Then there’s the more recent platform Patreon, which takes a 5% fee (plus payment processing fees) for its unique subscription service that allows fans of your work to donate per month or per creation. This is great for sharing with the social network you already have in place.
Across the country, various arts councils are catching onto the growth of creative entrepreneurs as a powerful cultural and economic force in their community and offering funding opportunities specific to creative entrepreneurs.
Here are some examples of creative entrepreneur grants in the real world to research in your spare time:
The City of Chicago’s Individual Artist Program offers up to $2,500 under its Professional Development track, with the goal of supporting “professional artists and creative entrepreneurs to develop or deepen artistic, administrative or organizational skills to become more competitive in the creative marketplace,” according to the website.
In June, Colorado Creative Industries, the state’s arts agency, awarded 12 grants totaling over $22,500 to support self-employed creative entrepreneurs.
The Creative Economic Development Fund in Los Angeles will offer $100,000 in grants to those, including self-employed artists, whose work will make a positive economic development impact in the city.
You can check here for arts councils at the state and regional level, here for national level art councils and private arts foundations in the US, and here for arts councils all over the world.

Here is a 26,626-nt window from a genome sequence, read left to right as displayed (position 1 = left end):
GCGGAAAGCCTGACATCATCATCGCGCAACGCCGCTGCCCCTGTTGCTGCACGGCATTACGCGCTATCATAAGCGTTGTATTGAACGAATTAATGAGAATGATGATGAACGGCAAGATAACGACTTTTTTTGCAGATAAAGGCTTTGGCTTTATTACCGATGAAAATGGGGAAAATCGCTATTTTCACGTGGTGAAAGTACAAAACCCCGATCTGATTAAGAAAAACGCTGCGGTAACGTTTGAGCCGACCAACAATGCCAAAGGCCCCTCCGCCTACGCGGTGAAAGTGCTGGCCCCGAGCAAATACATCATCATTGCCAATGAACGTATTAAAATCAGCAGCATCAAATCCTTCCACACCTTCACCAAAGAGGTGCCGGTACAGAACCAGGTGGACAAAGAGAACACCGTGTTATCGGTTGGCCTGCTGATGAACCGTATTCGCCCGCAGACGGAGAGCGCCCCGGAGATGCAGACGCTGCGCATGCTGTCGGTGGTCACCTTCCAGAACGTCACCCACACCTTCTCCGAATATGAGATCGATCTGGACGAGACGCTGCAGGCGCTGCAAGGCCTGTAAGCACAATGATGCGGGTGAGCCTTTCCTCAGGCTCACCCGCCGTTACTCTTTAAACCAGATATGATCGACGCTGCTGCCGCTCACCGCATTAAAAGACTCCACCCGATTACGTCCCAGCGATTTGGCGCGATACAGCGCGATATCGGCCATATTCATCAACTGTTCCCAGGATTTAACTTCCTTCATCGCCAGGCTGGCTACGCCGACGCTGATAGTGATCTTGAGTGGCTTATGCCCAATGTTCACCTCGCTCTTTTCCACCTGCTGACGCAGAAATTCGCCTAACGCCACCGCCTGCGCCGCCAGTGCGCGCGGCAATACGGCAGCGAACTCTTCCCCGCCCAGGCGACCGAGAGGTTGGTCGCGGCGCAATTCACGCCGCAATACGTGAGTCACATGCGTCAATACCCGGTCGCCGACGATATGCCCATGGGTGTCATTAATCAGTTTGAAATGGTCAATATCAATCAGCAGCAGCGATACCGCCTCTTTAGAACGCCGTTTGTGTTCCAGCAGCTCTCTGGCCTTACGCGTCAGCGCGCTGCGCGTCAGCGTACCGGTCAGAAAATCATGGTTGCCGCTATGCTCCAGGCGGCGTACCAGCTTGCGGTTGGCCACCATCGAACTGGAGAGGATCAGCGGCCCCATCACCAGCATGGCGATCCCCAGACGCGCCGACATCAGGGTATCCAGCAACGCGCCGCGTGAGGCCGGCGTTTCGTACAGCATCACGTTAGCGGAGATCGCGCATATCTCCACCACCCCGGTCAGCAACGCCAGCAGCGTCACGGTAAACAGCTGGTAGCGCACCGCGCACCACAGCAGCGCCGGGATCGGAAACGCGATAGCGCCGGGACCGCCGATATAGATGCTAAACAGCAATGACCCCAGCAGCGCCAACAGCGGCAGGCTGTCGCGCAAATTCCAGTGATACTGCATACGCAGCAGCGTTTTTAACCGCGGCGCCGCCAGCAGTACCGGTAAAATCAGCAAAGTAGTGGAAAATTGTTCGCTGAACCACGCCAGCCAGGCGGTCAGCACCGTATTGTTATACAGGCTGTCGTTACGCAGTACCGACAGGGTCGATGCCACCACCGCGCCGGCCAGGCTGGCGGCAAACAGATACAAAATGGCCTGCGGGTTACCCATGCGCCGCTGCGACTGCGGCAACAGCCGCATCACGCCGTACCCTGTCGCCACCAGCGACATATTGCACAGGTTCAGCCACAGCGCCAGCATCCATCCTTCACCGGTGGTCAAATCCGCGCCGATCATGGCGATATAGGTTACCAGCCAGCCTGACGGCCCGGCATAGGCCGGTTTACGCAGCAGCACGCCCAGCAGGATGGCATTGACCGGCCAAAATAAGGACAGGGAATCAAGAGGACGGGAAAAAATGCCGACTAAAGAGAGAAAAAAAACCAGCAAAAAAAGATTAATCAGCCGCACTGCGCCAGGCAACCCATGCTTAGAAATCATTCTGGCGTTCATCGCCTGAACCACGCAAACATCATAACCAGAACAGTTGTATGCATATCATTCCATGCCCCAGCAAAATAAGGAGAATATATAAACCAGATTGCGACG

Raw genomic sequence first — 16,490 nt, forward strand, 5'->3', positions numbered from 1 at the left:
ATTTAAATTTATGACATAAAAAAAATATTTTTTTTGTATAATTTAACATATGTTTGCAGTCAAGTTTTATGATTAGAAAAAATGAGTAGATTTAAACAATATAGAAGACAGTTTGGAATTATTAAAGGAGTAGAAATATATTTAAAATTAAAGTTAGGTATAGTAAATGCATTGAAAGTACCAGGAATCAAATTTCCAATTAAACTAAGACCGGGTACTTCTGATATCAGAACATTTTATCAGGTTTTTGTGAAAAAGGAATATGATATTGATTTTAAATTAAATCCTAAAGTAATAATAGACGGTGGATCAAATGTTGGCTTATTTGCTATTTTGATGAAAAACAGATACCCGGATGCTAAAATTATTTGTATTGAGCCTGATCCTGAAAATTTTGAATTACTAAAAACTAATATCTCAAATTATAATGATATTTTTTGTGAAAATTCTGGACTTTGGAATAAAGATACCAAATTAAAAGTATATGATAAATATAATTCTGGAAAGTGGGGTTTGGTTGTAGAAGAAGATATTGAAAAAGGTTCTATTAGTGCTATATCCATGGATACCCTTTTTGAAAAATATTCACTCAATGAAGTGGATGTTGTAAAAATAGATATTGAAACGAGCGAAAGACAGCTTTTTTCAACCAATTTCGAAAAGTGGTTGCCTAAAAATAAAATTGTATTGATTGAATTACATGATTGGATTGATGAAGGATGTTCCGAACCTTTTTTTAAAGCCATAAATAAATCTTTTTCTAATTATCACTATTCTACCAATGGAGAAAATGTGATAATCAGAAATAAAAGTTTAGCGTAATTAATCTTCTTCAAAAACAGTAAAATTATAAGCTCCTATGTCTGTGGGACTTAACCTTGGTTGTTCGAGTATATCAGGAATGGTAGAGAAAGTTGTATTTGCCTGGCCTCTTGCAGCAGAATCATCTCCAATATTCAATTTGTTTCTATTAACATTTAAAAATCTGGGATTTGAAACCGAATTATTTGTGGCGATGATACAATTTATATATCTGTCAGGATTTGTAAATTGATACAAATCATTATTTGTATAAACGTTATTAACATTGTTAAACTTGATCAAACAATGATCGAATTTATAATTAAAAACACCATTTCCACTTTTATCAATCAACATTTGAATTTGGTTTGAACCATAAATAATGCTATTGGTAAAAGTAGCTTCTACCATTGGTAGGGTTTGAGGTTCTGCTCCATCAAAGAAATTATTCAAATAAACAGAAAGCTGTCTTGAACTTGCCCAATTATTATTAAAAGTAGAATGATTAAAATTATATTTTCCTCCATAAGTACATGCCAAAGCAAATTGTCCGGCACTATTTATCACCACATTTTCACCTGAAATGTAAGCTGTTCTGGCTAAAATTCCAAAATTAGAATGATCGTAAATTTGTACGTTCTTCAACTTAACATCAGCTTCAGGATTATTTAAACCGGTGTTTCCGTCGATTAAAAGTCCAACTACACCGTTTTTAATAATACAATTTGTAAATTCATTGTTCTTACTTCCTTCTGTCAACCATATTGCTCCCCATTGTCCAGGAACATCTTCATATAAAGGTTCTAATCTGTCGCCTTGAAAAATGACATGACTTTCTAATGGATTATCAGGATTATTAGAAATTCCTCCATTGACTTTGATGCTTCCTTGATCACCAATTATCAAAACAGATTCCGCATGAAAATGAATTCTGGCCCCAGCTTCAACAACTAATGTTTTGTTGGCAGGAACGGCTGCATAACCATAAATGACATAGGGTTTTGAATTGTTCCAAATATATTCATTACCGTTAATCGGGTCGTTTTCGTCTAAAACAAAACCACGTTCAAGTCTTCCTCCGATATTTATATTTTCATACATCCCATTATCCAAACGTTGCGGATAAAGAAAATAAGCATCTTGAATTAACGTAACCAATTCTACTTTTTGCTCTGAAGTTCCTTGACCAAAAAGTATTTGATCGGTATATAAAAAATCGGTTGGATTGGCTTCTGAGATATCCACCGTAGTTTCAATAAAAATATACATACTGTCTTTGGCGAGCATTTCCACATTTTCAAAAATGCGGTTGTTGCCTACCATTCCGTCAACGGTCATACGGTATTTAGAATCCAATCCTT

To apply for any of these grants, you’ll need to figure out how to correctly and convincingly fill out the grant application forms. The Ohio Arts Council offers more advice for successful grant-writing here.
And don’t forget to find out if your grant is considered taxable, although the grant giver may provide you with that information and can direct you to the appropriate tax forms.
Everyone loves free money or extra cash, but if the grants don’t come through, a reasonable amount of borrowed money is also a feasible option to help get you going in your creative venture.
Unless you’re a startup offering equity, you probably won’t need to seek out venture capital money to fund your business. You could hit up a family member or friend for a small loan, but that could potentially land you in an awkward situation.